Lecture 1 - PyTorch Basics & Linear Regression

Hello, I just finished going through the first note book 01-pytorch-basics and I was trying some stuff when I encountered this warning. I am just a beginner in pytorch.

What I did upto this point:

  • The next thing I did was to follow the github link and found this solution.

Use .retain_grad() if you want the gradient for a non-leaf Tensor. Or make sure you have the leaf Tensor if your have a non-leaf Tensor by mistake.

  • Then I searched about leaf and non leaf tensors and I could not find enough information, would be great if someone helps me with this also.

Steps to reproduce:

Warning message:

/srv/conda/envs/notebook/lib/python3.7/site-packages/torch/tensor.py:746: UserWarning: The .grad attribute of a Tensor that is not a leaf Tensor is being accessed. Its .grad attribute won’t be populated during autograd.backward(). If you indeed want the gradient for a non-leaf Tensor, use .retain_grad() on the non-leaf Tensor. If you access the non-leaf Tensor by mistake, make sure you access the leaf Tensor instead. See github.com/pytorch/pytorch/pull/30531 for more informations.
warnings.warn("The .grad attribute of a Tensor that is not a leaf Tensor is being accessed. Its .grad "

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About questions at “Further Reading”

I don’t know if answer could be:
“you can’t backward on many non-leaf tensors”, because “grad can be implicitly created only for scalar outputs” (what that means, I neither know)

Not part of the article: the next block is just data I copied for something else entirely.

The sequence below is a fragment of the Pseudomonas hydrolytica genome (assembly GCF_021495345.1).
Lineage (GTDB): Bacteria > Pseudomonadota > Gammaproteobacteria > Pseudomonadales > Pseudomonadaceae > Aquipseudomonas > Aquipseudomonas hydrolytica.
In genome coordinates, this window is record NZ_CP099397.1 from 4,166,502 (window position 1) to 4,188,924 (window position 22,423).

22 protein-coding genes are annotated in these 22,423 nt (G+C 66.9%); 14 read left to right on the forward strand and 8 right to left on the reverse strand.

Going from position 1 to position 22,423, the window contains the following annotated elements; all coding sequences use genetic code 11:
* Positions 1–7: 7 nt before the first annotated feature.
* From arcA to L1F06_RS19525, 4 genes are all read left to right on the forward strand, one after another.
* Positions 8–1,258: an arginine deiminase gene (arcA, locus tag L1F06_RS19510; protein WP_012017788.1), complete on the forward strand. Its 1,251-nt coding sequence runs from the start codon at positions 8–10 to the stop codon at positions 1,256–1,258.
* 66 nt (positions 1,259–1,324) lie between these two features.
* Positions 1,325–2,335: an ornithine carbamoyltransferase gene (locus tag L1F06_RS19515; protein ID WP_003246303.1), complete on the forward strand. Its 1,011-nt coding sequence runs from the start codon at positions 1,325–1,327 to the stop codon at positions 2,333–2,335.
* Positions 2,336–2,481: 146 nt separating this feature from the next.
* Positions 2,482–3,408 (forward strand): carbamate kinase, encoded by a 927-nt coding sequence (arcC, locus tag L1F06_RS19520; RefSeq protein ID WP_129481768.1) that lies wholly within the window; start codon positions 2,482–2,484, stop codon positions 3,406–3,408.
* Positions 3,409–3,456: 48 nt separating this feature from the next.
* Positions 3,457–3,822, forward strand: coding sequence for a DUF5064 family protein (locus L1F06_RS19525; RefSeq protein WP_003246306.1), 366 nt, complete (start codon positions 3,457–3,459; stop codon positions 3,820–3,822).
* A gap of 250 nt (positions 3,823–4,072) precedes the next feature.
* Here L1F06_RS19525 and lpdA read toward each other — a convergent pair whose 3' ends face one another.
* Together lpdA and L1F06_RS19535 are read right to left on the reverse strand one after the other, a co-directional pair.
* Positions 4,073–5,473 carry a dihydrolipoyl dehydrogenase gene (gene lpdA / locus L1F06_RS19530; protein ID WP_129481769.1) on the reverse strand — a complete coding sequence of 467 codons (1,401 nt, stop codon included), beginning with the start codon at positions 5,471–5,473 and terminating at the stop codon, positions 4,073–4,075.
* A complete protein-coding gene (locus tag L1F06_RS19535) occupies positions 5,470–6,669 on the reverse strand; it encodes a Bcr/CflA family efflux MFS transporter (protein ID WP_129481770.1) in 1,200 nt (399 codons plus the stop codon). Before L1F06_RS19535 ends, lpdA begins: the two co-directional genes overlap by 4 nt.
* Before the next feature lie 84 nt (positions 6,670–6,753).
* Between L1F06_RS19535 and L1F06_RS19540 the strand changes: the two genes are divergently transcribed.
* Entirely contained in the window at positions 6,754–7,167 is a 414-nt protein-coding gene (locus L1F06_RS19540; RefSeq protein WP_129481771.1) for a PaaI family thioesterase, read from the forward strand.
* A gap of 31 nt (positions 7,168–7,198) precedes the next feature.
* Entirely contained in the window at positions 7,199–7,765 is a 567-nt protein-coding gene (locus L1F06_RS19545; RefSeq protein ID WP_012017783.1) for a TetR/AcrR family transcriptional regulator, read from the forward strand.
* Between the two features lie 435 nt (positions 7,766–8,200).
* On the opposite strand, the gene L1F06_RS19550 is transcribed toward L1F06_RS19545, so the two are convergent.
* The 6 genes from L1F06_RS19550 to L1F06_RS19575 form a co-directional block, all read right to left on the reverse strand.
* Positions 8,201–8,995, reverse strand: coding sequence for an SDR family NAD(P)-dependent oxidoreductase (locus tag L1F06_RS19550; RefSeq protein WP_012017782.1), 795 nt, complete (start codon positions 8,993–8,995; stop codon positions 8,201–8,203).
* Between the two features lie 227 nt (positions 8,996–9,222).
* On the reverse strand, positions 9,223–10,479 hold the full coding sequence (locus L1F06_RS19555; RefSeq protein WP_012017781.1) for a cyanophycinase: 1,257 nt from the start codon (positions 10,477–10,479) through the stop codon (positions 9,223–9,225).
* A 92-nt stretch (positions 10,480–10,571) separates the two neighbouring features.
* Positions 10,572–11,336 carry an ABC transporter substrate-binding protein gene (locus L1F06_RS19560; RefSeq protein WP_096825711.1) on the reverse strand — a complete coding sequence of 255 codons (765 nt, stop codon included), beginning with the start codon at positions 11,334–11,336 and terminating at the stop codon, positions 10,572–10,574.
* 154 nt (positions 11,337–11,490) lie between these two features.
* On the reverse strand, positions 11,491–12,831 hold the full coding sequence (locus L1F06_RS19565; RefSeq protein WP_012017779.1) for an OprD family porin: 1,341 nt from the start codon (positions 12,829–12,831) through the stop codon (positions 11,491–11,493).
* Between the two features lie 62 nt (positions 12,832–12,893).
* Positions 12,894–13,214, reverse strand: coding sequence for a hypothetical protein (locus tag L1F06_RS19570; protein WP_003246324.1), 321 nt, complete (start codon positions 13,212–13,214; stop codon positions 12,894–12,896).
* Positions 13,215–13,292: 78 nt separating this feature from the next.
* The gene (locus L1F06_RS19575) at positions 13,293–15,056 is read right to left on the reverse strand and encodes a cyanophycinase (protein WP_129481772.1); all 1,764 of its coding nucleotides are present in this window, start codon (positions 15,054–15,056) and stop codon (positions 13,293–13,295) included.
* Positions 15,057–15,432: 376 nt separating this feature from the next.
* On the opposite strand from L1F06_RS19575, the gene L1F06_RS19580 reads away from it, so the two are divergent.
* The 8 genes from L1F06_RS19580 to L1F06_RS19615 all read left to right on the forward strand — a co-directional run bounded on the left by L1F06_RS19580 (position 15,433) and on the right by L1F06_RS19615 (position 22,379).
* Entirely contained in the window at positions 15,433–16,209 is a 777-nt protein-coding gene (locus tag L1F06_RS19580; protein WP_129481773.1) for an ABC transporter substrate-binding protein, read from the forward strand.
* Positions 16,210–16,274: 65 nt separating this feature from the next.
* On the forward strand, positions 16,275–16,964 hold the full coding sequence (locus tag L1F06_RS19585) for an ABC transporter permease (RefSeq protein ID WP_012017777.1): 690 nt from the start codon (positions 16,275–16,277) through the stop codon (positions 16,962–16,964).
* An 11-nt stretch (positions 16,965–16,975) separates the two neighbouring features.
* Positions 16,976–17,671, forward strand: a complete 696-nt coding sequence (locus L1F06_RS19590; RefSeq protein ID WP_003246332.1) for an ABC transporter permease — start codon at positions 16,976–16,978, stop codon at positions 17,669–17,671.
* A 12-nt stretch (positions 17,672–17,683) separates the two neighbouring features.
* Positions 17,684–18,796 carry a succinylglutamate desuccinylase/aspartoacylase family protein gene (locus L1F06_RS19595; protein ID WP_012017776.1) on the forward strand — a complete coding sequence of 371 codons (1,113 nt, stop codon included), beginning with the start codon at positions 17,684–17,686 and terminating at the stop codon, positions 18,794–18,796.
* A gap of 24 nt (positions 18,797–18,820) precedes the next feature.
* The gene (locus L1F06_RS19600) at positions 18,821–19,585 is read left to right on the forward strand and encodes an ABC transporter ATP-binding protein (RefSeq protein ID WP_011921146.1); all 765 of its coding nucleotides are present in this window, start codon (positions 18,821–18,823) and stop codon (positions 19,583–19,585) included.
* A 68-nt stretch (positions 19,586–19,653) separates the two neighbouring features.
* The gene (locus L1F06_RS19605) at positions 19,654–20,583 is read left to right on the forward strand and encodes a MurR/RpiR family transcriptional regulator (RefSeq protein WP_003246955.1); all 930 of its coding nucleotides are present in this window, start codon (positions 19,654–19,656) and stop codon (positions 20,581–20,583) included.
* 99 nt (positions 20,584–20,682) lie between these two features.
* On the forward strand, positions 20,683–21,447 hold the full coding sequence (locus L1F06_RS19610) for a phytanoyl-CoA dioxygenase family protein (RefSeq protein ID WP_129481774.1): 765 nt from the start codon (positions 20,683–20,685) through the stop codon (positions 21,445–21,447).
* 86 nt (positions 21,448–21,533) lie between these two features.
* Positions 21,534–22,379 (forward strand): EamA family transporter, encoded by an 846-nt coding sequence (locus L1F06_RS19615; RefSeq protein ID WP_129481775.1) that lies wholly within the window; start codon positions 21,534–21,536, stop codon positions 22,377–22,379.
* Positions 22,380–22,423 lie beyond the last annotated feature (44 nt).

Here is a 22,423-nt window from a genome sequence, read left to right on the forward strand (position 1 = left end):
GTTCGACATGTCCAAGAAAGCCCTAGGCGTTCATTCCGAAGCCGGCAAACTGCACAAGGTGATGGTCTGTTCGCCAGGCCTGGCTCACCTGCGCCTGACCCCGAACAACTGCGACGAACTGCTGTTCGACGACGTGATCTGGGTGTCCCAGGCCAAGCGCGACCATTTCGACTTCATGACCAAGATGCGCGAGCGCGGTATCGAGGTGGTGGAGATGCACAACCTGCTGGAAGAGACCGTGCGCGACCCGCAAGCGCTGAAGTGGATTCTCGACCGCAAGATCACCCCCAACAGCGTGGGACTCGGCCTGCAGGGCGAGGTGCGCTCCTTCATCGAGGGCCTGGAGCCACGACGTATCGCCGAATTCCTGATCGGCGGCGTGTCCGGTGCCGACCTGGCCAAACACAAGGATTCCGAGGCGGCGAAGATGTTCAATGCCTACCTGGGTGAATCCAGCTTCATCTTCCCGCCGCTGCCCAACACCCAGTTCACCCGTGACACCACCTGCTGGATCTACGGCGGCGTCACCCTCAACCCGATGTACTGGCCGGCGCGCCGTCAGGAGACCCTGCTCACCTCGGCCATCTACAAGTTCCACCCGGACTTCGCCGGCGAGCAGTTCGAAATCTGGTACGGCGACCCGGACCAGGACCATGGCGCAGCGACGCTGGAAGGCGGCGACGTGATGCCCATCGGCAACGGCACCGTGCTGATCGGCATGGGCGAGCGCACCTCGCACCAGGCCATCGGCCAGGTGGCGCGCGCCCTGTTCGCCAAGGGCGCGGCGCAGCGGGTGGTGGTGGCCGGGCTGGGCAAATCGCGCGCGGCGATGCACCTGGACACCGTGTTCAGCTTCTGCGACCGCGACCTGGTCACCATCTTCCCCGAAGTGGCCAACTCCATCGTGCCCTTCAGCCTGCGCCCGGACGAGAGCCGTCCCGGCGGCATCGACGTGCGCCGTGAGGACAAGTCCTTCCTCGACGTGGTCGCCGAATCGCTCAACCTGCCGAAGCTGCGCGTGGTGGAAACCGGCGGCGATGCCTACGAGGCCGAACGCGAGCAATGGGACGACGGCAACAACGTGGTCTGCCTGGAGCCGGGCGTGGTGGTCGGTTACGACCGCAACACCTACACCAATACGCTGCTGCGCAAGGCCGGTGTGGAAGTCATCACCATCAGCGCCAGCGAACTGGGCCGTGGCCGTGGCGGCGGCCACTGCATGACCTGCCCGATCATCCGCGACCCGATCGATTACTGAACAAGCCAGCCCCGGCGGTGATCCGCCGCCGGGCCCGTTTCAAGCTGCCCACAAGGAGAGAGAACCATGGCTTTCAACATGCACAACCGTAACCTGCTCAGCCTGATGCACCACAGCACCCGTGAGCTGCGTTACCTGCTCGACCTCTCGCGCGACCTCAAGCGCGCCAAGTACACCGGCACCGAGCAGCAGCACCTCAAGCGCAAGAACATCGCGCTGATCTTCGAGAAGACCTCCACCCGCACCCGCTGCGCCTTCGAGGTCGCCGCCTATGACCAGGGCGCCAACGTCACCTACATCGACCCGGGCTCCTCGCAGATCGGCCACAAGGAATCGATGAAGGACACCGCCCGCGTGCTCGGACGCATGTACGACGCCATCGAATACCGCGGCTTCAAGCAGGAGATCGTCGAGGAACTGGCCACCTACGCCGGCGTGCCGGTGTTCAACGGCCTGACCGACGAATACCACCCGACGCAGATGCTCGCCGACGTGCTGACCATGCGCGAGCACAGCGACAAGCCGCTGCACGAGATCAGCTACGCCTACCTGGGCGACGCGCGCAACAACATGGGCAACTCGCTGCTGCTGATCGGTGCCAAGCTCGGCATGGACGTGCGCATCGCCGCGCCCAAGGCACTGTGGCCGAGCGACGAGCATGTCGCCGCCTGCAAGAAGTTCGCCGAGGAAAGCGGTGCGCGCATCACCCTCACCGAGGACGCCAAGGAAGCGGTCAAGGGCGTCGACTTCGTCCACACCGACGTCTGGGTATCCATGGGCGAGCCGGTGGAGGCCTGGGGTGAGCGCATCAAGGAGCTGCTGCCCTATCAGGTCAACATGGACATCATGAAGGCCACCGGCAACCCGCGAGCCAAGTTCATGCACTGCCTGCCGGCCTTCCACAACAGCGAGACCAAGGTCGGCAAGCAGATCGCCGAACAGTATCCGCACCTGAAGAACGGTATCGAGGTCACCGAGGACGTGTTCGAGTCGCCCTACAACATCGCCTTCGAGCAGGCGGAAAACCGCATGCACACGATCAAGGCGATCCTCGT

So a solution could be execute => y.sum().backward()

But, is this what you expect? I’m trying to draw on this end questions.

How do you know if i watched the lecture 100% ?

what to do when binder take a long time to start an environment?

Yes! To minimise the loss as evident from the weight-loss graph.

I got it to work by running this command into the environment:
conda install -c defaults intel-openmp -f

Also make sure Conda is updated to the latest version.

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It’s all about being genuine. If you haven’t watched lecture. Your won’t be able to work on assignments if you’re a beginner . One thing leads to another @anis-bensaci8

It is for us to learn. That’s why its free !!!
Getting only certificate doesn’t mean anything if you can’t apply the skills.

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That should not cause an issue @edsenmichaelcy. Depending on your operating system, some underlying dependencies of PyTorch/Jupyter may not get installed on your system. But the notebook should work

Hi @alvertosk84 and @danny thanks for reporting your errors. Try the solution shared by @Luay conda install -c defaults intel-openmp -f

@jazz215 There’s no confirmation. Also, we’ve made marking attendance optional for lecture 1. cc @viratsatheesh29

We have an option to vote so that you say that you have watched the video and if you have the knowledge already you can complete the assignment

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@kumarsuraj9450 Binder takes 2-10 minutes to install your dependencies. There may also be some queueing time since it is a free service. Generally, I click “Run on Binder” as soon as I open a notebook, and then I read through the notebook on Jovian, while it loads up on Binder. Hope that helps!